As Cuppy once observed, "Persons who raise tiger cubs in their homes are sometimes known as missing persons."
WHERE THE BEEFALO ROAM
What was the best thing before sliced bread?
Sliced buffalo tongue, of course.
Only a few hundred years ago, 60 million bison ranged over North America. White settlers in the 1800s took care of that. In their zeal to feed railroad workers and starve Indians, they debuffaloed the West. Buffalo Bill Cody alone nailed 4,280 bison in 18 months. Rail companies encouraged passengers to pop them off from train windows. After slaughtering the buffalo, travelers would hack off the animals' tongues—a great delicacy—and leave the carcasses to rot along the tracks. Buffalo butchering became such a popular sport that by 1889, the number of bison in the U.S. had dwindled to an estimated 835.
Today, the buffalo are back. You can see a small herd from John Parker's ranchhouse window in Hudson, Colo. And grazing and gamboling with a pack of horses in a far field is Ralphie III, the mascot for the University of Colorado, in nearby Boulder. A shaggy, burly buffalo, she sidles up against a wooden post to scrape off her winter fur. She bobs her massive head up and down in the breeze that blows off the Rockies. Parker offers Ralphie a handful of hay. She stares at him with an unblinking, baleful eye.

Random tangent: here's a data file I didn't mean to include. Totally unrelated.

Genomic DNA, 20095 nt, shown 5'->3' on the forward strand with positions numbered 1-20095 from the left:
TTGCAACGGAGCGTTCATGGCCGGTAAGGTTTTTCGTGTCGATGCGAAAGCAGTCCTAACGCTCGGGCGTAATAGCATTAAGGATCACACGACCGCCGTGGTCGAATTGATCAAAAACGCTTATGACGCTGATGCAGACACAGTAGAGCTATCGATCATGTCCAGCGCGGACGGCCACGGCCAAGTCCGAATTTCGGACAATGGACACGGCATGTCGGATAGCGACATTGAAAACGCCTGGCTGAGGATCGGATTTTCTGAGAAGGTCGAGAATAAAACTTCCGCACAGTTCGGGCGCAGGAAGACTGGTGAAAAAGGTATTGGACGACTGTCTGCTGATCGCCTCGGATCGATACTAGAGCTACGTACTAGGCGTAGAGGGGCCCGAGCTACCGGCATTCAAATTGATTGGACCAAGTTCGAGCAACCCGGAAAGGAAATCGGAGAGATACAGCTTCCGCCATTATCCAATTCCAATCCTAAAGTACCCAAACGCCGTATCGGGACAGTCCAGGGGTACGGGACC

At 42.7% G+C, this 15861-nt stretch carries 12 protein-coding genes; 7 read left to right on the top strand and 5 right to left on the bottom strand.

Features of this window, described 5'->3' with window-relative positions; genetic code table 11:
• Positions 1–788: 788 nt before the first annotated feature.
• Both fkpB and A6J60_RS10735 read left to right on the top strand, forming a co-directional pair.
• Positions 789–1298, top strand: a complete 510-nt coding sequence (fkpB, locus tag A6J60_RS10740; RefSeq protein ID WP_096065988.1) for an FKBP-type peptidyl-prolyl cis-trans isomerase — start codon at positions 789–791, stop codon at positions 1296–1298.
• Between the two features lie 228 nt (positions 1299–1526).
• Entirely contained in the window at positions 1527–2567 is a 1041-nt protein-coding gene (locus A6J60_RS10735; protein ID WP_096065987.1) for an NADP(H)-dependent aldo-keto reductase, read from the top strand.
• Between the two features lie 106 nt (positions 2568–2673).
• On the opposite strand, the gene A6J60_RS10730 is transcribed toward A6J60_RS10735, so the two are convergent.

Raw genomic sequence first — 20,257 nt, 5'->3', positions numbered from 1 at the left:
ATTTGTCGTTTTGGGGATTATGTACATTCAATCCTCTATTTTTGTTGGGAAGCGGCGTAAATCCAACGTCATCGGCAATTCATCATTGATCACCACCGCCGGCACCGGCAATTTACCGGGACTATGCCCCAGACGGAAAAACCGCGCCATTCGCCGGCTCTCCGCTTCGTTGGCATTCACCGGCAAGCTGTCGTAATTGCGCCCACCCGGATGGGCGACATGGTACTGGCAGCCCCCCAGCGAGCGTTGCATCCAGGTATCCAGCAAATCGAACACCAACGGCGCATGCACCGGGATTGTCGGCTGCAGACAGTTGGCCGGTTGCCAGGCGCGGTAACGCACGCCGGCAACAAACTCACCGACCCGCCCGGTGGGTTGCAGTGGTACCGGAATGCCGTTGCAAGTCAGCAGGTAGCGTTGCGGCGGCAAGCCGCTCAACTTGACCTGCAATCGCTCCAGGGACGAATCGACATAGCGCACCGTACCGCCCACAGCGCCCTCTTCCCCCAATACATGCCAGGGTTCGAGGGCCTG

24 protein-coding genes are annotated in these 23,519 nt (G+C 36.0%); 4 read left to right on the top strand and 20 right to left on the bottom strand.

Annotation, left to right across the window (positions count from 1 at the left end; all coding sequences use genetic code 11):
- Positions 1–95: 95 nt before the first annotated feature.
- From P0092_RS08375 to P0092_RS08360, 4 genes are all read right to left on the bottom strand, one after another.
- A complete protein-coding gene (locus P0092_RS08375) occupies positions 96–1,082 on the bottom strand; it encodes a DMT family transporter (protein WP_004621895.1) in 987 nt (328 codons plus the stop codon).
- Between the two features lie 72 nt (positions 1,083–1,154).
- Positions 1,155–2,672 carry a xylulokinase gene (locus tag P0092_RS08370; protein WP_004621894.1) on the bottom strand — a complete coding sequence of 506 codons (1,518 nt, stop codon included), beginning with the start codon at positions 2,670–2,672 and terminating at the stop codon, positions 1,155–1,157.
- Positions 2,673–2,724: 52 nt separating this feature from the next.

"Ralphie's a big, big outfit," says Parker. He and his wife, Shaaron, have been training Colorado's mascots since 1987. "I guess I was the only graduate in their computer who raised buffaloes," says John, whose calling card reads RALPHIE PROGRAM DIRECTOR He's an outdoorsy kind of guy who walks hunched in a denim jacket, his hands jammed into his pockets. His face has the sharp edge of a polished stone ax. His eyes shift easily from the land to the horizon. "Someday Ralphie may have her own concession stand at Folsom stadium," he says.
"Ralphie Chips is one heck of an idea," says Shaaron.
"They beat cow pies any day."
"That's right. And they make terrific Frisbees."